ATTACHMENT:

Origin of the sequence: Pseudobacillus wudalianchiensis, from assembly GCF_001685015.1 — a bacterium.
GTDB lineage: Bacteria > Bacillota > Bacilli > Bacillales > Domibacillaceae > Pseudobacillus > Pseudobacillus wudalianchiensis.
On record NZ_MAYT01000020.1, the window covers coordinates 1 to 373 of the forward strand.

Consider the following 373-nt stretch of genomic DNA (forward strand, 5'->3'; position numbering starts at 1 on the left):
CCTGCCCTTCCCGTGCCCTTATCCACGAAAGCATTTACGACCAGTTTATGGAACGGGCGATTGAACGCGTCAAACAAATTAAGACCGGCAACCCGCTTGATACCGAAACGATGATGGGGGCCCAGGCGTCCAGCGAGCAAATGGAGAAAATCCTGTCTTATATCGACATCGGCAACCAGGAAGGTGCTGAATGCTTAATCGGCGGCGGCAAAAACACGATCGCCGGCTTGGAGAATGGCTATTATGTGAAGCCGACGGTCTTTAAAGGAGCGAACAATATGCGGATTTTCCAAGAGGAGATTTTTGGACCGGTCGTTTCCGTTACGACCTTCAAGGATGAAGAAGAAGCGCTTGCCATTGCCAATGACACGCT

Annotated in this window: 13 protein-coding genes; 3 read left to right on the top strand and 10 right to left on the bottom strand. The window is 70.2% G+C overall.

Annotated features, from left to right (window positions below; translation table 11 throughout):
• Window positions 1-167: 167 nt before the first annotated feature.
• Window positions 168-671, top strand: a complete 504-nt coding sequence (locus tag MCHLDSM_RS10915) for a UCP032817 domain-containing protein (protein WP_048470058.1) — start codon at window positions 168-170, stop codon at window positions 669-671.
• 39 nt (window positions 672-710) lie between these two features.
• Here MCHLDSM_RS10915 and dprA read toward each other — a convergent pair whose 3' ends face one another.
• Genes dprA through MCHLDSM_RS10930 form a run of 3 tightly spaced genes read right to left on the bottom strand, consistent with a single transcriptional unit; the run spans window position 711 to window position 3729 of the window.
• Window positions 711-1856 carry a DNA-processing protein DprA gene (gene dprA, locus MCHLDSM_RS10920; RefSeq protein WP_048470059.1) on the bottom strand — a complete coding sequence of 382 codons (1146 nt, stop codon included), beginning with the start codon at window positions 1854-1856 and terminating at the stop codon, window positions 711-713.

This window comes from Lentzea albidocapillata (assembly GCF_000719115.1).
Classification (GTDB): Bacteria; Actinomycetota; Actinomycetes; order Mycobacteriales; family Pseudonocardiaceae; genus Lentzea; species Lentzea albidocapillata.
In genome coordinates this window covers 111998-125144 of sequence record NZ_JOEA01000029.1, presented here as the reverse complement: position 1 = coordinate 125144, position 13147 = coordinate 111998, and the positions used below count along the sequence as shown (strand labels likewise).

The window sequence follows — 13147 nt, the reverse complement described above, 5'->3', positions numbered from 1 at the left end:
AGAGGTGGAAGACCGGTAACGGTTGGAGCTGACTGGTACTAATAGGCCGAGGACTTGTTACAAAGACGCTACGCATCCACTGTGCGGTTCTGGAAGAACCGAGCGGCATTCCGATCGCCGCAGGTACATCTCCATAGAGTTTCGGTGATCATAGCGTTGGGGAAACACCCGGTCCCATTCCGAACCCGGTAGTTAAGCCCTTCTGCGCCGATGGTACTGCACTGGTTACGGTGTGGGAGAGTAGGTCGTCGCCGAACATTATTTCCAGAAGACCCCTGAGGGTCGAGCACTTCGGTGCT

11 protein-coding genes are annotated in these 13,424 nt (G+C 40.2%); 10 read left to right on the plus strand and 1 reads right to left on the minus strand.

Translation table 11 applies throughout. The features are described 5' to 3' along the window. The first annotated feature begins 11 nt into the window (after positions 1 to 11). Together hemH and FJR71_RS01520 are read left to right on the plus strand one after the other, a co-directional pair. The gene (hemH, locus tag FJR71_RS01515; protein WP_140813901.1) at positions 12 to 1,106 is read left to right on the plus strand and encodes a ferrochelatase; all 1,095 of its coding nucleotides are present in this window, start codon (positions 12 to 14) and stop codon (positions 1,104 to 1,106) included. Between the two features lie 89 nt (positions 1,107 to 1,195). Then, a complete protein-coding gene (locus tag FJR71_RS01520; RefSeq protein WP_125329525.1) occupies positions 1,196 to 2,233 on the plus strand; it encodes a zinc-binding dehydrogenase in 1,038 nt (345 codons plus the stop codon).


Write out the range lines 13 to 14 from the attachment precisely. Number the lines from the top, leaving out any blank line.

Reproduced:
• Window positions 711-1856 carry a DNA-processing protein DprA gene (gene dprA, locus MCHLDSM_RS10920; RefSeq protein WP_048470059.1) on the bottom strand — a complete coding sequence of 382 codons (1146 nt, stop codon included), beginning with the start codon at window positions 1854-1856 and terminating at the stop codon, window positions 711-713.

This window comes from Lentzea albidocapillata (assembly GCF_000719115.1).